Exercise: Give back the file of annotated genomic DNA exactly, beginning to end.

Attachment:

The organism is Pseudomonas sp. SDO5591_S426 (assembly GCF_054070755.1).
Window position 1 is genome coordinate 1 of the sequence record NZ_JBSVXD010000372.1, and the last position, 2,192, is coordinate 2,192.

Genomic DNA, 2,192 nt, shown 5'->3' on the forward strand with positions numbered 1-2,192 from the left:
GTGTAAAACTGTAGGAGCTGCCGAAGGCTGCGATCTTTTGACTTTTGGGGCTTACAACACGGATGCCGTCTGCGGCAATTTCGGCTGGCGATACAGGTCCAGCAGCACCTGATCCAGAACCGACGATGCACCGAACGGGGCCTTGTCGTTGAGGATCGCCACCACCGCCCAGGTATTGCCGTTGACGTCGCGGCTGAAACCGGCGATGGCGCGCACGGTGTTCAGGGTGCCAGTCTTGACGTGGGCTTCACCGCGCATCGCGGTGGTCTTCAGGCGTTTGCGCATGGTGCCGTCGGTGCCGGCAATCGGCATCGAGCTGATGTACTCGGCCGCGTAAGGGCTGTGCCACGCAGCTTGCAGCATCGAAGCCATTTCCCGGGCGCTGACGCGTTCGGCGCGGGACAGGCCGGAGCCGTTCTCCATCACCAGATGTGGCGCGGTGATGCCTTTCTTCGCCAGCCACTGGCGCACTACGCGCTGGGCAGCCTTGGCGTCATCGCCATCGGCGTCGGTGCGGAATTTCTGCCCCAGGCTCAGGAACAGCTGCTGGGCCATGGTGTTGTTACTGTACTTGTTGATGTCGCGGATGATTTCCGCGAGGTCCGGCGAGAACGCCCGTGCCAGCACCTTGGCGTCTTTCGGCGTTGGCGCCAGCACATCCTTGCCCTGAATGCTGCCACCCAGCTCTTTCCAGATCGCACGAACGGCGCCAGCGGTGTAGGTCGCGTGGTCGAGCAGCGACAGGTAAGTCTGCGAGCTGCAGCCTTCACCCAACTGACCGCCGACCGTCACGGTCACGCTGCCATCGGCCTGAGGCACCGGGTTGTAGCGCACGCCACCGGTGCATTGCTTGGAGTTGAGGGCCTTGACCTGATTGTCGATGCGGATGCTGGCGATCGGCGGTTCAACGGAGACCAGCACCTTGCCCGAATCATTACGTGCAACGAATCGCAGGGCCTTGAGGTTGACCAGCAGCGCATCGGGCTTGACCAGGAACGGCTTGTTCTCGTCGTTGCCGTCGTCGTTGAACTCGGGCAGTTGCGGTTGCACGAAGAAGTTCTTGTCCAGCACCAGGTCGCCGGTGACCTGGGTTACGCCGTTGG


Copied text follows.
The organism is Pseudomonas sp. SDO5591_S426 (assembly GCF_054070755.1).
Window position 1 is genome coordinate 1 of the sequence record NZ_JBSVXD010000372.1, and the last position, 2,192, is coordinate 2,192.

Genomic DNA, 2,192 nt, shown 5'->3' on the forward strand with positions numbered 1-2,192 from the left:
GTGTAAAACTGTAGGAGCTGCCGAAGGCTGCGATCTTTTGACTTTTGGGGCTTACAACACGGATGCCGTCTGCGGCAATTTCGGCTGGCGATACAGGTCCAGCAGCACCTGATCCAGAACCGACGATGCACCGAACGGGGCCTTGTCGTTGAGGATCGCCACCACCGCCCAGGTATTGCCGTTGACGTCGCGGCTGAAACCGGCGATGGCGCGCACGGTGTTCAGGGTGCCAGTCTTGACGTGGGCTTCACCGCGCATCGCGGTGGTCTTCAGGCGTTTGCGCATGGTGCCGTCGGTGCCGGCAATCGGCATCGAGCTGATGTACTCGGCCGCGTAAGGGCTGTGCCACGCAGCTTGCAGCATCGAAGCCATTTCCCGGGCGCTGACGCGTTCGGCGCGGGACAGGCCGGAGCCGTTCTCCATCACCAGATGTGGCGCGGTGATGCCTTTCTTCGCCAGCCACTGGCGCACTACGCGCTGGGCAGCCTTGGCGTCATCGCCATCGGCGTCGGTGCGGAATTTCTGCCCCAGGCTCAGGAACAGCTGCTGGGCCATGGTGTTGTTACTGTACTTGTTGATGTCGCGGATGATTTCCGCGAGGTCCGGCGAGAACGCCCGTGCCAGCACCTTGGCGTCTTTCGGCGTTGGCGCCAGCACATCCTTGCCCTGAATGCTGCCACCCAGCTCTTTCCAGATCGCACGAACGGCGCCAGCGGTGTAGGTCGCGTGGTCGAGCAGCGACAGGTAAGTCTGCGAGCTGCAGCCTTCACCCAACTGACCGCCGACCGTCACGGTCACGCTGCCATCGGCCTGAGGCACCGGGTTGTAGCGCACGCCACCGGTGCATTGCTTGGAGTTGAGGGCCTTGACCTGATTGTCGATGCGGATGCTGGCGATCGGCGGTTCAACGGAGACCAGCACCTTGCCCGAATCATTACGTGCAACGAATCGCAGGGCCTTGAGGTTGACCAGCAGCGCATCGGGCTTGACCAGGAACGGCTTGTTCTCGTCGTTGCCGTCGTCGTTGAACTCGGGCAGTTGCGGTTGCACGAAGAAGTTCTTGTCCAGCACCAGGTCGCCGGTGACCTGGGTTACGCCGTTGG